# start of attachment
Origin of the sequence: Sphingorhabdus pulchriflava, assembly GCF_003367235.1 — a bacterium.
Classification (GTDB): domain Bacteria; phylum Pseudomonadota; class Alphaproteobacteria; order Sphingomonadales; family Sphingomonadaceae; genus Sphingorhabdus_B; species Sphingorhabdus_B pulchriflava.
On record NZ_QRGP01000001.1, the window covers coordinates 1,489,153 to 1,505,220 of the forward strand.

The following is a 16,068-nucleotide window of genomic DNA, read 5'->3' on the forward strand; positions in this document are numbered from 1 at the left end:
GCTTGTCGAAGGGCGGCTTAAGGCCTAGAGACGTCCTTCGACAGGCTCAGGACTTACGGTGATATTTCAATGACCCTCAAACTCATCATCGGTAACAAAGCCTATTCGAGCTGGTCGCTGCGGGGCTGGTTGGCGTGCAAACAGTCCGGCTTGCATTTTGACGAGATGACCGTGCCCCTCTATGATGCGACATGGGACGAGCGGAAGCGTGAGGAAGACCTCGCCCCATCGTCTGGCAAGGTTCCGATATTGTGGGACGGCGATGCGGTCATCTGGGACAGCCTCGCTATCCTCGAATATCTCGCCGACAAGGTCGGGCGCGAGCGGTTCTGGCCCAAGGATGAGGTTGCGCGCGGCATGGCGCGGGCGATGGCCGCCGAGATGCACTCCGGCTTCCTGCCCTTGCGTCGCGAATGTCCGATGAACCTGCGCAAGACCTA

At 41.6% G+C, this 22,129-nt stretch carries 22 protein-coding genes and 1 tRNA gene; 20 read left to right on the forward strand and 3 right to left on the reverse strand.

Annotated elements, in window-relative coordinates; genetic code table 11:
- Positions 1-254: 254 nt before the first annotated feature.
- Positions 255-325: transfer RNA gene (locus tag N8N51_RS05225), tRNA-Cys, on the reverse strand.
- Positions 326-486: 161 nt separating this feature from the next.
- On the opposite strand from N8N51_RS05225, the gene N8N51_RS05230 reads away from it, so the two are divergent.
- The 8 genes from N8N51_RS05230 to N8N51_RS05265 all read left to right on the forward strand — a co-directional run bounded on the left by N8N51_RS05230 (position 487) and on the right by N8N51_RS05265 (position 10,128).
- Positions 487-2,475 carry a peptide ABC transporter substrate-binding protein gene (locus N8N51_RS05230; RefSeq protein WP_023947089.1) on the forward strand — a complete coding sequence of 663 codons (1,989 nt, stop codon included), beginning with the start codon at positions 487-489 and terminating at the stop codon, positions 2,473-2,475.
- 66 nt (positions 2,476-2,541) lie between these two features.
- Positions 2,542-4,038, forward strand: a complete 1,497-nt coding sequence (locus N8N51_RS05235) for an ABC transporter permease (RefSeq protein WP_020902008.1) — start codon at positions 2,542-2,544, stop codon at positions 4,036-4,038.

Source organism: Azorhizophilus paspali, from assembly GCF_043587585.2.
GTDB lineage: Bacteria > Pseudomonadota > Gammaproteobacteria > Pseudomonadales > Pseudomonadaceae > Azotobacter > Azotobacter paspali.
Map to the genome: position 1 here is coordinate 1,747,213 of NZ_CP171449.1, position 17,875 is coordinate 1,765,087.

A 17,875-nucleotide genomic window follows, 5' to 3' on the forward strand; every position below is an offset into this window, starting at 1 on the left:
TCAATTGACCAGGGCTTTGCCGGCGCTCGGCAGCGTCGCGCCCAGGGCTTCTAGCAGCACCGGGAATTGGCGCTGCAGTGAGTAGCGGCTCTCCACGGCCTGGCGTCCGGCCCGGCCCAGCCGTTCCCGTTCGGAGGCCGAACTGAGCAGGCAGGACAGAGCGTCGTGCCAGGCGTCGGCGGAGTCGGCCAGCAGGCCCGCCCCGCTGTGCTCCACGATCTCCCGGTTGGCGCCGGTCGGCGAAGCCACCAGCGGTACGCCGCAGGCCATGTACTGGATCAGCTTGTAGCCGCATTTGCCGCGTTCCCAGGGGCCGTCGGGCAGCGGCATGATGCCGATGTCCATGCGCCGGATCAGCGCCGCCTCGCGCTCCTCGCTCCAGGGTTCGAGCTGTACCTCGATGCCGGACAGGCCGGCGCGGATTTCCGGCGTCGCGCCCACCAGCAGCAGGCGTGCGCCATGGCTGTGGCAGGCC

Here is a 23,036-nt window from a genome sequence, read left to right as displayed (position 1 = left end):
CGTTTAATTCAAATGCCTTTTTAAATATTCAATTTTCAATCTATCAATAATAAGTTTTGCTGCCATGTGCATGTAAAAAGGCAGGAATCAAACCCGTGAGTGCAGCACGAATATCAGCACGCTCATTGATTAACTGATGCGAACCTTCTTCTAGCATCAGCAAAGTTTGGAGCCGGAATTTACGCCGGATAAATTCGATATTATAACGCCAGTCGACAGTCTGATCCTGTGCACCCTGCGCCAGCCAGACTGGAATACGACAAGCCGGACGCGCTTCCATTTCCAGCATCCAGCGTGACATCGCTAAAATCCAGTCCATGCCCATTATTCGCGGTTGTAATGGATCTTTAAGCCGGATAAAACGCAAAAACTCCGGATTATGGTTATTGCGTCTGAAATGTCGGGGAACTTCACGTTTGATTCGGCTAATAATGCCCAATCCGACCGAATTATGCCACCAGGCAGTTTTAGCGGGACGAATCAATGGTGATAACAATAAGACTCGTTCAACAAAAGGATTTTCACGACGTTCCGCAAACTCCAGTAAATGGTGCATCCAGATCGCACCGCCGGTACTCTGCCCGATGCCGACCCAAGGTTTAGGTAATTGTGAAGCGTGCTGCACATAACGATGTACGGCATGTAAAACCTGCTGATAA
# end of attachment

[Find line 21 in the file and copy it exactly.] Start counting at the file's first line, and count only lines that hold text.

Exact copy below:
Here is a 23,036-nt window from a genome sequence, read left to right as displayed (position 1 = left end):